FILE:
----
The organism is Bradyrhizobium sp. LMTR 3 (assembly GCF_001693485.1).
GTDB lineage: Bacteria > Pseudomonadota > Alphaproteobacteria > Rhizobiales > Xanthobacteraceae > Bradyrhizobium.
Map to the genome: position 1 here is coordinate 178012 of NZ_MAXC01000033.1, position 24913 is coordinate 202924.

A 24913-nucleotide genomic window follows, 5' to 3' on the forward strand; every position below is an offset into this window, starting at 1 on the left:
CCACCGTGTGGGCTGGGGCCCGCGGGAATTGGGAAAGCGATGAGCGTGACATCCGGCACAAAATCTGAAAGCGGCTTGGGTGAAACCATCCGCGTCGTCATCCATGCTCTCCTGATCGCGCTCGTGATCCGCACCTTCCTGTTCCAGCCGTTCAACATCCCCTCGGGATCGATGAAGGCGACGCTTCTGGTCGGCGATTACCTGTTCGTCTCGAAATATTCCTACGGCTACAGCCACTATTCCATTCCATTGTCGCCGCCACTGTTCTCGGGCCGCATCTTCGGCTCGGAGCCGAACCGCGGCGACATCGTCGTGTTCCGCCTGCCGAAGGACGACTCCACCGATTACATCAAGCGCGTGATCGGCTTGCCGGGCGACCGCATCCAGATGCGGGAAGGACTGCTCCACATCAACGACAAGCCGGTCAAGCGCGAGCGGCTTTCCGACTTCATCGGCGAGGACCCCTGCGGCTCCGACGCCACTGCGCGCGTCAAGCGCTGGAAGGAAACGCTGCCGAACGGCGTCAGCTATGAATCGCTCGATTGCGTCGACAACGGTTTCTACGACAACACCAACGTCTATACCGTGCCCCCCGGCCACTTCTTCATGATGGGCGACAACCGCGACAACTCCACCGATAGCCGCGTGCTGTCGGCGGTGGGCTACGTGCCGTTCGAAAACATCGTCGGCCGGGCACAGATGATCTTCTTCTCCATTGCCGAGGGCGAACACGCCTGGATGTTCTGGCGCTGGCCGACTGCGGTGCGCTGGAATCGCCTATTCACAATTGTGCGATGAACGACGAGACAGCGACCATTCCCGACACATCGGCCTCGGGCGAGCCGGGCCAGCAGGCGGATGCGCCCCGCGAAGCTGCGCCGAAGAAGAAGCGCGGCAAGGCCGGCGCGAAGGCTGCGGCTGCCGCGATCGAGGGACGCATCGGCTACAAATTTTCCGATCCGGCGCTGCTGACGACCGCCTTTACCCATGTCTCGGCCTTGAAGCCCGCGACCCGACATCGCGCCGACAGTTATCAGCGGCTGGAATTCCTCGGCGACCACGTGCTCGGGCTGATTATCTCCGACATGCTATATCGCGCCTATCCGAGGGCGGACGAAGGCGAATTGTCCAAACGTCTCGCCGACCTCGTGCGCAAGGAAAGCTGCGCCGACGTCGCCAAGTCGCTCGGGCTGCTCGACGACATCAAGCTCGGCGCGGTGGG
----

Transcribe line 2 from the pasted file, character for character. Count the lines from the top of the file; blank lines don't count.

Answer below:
GTDB lineage: Bacteria > Pseudomonadota > Alphaproteobacteria > Rhizobiales > Xanthobacteraceae > Bradyrhizobium.